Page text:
The last recorded lynching in Oklahoma occurred in 1930, according to the Oklahoma Historical Society. But just earlier this month, some county leaders were caught on audio discussing killing reporters and complaining they can no longer lynch Black people.
Oklahoma’s governor, Kevin Stitt, has now called for the resignations of the sheriff and other top officials in a rural county after they were recorded talking about “beating, killing and burying” a father and son team of local reporters and saying they wished they hang Black people with a “damned rope.”
McCurtain County Sheriff Kevin Clardy, county Commissioner Mark Jennings, sheriff’s investigator Alicia Manning, and Jail Administrator Larry Hendrix have been asked to step down after the McCurtain County Gazette-News published an article about what was captured on the recording, NBC News reported.
“I am both appalled and disheartened to hear of the horrid comments made by officials in McCurtain County,” Stitt, a Republican, said in a statement. “There is simply no place for such hateful rhetoric in the state of Oklahoma, especially by those that serve to represent the community through their respective office.”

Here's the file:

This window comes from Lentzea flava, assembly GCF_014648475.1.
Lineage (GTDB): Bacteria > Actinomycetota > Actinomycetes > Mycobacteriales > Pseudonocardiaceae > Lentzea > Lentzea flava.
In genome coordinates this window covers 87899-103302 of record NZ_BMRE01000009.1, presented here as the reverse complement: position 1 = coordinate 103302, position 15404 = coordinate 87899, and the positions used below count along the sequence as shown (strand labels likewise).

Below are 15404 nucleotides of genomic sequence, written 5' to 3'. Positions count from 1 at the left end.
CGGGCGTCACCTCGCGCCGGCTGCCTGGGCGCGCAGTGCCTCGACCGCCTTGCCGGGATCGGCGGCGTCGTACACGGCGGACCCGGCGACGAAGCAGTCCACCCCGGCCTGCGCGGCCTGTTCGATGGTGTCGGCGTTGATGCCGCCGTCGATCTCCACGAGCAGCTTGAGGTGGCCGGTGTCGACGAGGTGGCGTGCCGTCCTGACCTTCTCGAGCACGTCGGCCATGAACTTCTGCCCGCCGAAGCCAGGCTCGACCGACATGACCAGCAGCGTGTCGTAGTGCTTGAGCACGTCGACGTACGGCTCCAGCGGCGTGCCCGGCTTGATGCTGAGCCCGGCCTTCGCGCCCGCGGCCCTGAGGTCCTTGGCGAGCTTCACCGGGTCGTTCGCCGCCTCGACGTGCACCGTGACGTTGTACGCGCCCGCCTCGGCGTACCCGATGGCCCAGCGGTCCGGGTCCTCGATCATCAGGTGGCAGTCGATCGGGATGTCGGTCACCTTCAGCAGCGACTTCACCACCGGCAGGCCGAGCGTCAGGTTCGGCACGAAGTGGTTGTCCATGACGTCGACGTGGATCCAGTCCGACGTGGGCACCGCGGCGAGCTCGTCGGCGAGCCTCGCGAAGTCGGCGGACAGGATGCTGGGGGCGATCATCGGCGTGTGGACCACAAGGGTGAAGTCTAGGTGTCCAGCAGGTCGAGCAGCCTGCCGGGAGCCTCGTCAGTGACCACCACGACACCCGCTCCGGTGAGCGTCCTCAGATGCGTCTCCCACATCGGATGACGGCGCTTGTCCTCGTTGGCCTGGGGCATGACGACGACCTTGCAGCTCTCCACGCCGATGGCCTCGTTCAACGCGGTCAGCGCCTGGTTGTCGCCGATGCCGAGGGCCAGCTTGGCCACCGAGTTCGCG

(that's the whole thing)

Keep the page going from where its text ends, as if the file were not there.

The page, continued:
Stitt has also ordered the Oklahoma State Bureau of Investigation to “initiate an investigation to determine whether any illegal conduct has occurred.”
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The audio was published on April 16 by the print-only newspaper McCurtain Gazette-News, which released a transcript of the damaging recording from a county commissioners meeting from March to the public. The full audio recording will be released by the newspaper later, WCPT Radio reported.
The station also reported that the Federal Bureau of Investigation is also looking into the accused officials.
While local governments outlawed lynching, it was not until 2022 the federal government took action, NPR reported. That year the Senate unanimously passed a bill that criminalizes lynching and makes it punishable by up to 30 years in prison. The Emmett Till Anti-Lynching Act, after the 14-year-old boy from Chicago who was lynched while visiting family in Mississippi, was signed by President Joe Biden on March 29, 2022.
Oklahoma Gov. Kevin Stitt delivers his State of the State address on Feb. 6, 2023, in Oklahoma City. Stitt called for the resignations of several county officials on April 16, in far southeast Oklahoma after the local newspaper released an audio recording of some of them discussing killing local journalists and hanging Black people. (AP Photo/Sue Ogrocki, File)